If an employer takes any adverse action regarding an employee based on information in his credit file, he has to follow certain legal procedures, which failing to do could result in a lawsuit against the employer by state and national government agencies.
The employer should tell you that he might use the information in your credit report to make a decision regarding your future employment. This notification is separate from other documents like the job application. The employer cannot get a report about you for a common purpose without getting your permission or authorization first which is usually in written.
Pre-adverse action procedures
If the employer uses the information in your credit file or any other background report to take adverse action against you such as denying your employment or promotion or terminating yours employment or reassigning you, he must give you a copy of the report and a document called a summary of your rights under the fair credit report act before taking the adverse action. Read the report and contact the company that issued it if you think it has inaccurate or incomplete information.
You can try explaining the negative information into your employer which might work to your advantage but that will not fix the errors themselves on your credit report. In order to do so you need to contact the credit bureau and file a dispute. If the dispute results in a revelation that the information is indeed incorrect or inaccurate, the credit reporting company has to correct that information and send an updated report to the employer if you ask them to.
You must always make an effort to keep your credit report as accurate as possible. Even if you do not see any benefit in the short term, having an accurate credit report is important for any and all future need and requirement.
Adverse action procedure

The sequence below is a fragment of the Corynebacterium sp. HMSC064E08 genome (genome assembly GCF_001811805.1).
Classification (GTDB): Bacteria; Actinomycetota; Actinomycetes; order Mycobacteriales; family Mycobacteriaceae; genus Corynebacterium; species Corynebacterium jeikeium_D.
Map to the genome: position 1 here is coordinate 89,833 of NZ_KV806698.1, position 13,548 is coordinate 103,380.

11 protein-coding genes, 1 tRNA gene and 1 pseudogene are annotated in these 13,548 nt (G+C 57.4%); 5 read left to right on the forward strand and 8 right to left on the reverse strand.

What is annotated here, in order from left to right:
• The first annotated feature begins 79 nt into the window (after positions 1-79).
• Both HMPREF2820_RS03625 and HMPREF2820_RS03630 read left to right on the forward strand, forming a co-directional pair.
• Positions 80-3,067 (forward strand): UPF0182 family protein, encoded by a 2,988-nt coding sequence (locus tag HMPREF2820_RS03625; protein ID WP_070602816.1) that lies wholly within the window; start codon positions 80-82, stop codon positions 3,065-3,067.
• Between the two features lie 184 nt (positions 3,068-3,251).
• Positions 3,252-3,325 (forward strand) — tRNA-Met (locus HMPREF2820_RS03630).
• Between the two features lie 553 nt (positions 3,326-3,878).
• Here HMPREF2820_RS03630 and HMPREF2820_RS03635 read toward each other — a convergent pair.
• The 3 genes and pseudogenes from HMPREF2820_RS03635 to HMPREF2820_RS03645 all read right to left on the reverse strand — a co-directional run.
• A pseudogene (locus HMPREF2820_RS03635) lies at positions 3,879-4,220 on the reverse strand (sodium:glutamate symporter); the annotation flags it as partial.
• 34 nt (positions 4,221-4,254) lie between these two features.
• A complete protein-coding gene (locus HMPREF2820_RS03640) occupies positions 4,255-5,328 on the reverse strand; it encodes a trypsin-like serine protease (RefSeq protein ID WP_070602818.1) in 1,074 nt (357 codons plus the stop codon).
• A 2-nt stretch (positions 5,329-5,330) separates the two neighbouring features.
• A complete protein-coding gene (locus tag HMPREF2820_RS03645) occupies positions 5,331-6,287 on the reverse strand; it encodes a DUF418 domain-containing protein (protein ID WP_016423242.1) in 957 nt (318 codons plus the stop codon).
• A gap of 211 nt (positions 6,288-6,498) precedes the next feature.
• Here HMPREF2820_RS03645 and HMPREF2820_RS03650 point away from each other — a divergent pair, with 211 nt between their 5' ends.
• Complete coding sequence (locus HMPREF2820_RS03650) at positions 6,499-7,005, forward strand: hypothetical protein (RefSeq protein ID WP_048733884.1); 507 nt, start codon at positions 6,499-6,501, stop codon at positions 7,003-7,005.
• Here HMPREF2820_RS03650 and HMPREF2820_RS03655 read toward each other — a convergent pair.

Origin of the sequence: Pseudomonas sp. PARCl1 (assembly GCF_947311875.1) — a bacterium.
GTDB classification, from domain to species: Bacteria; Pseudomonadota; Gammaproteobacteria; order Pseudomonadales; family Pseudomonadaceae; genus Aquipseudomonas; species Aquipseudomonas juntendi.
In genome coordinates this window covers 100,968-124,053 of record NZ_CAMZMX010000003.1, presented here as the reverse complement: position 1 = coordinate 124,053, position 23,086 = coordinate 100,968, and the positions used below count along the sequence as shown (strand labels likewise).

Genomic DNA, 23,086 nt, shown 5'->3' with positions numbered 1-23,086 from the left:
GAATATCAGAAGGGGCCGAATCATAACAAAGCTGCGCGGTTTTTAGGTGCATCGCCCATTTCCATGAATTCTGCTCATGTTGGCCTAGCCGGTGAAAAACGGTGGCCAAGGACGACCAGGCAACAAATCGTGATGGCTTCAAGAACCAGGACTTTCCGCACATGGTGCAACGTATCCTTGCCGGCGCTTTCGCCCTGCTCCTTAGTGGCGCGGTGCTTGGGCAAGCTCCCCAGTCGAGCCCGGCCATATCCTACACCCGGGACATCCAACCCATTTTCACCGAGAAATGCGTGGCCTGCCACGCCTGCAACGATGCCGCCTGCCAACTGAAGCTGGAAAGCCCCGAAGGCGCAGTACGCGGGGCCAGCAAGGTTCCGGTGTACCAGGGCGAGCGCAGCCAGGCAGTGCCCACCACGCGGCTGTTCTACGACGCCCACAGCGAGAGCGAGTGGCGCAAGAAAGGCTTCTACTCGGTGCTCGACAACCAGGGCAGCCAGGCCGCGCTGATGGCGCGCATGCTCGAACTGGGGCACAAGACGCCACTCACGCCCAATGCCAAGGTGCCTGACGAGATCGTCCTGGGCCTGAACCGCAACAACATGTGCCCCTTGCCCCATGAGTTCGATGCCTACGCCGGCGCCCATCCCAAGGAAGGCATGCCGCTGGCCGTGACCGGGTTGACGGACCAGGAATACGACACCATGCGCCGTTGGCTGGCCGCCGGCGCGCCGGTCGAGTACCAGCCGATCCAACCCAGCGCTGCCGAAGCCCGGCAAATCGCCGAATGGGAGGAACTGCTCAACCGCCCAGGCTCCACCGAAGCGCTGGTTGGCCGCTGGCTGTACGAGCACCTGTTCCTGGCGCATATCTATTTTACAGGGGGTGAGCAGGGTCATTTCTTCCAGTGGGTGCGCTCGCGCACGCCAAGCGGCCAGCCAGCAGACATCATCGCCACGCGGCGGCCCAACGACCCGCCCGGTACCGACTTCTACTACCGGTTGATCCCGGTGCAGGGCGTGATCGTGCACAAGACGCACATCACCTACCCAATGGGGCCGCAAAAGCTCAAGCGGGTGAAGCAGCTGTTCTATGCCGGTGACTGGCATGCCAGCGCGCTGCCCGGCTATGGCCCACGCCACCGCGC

If the employer takes an adverse action against you based on the information contained in your credit file, he must inform you already, in writing or electronically about it. The notice must include the name and address and phone number of the credit reporting agency that supplies the credit report or these background information.
The employer must issue a statement that the company that supplied the information didn’t make the decision to take this adverse action and cannot give you any specific reasons for it.
He must provide you with a notice that says you can dispute the accuracy or completeness of any information in your credit report and to get an additional fee report from the company that supplied the credit or other background information if you ask for it within 60 days.
What happens when employers do not comply with the FTC
There can be legal repercussions for employers who do not comply by the guidelines laid down by the FC are. Whether they failed to get written permission from the employee before getting a copy of their credit file or any other background report, failed to provide the appropriate disclosures in a timely way, failed to provide adverse action notice to unsuccessful job applicants, they can be sued by FTC, as well as other federal and agencies and the state. If you think an employer has violated the guidelines laid down by the fair credit reporting act, you can report it to the Federal Trade Commission.
Notice of negative public records
If the credit reporting bureau provides employers with a credit report that has negative information about you gathered from public records such as tax liens, court judgments, bankruptcy filing or criminal conviction, that company either has to tell you that it provided information to the employer or it has to take special steps to make sure that the information is accurate.
If you do get a notice that her company has provided negative public record information to a potential employer you may have the opportunity to correct or clarify it which may help you get the job.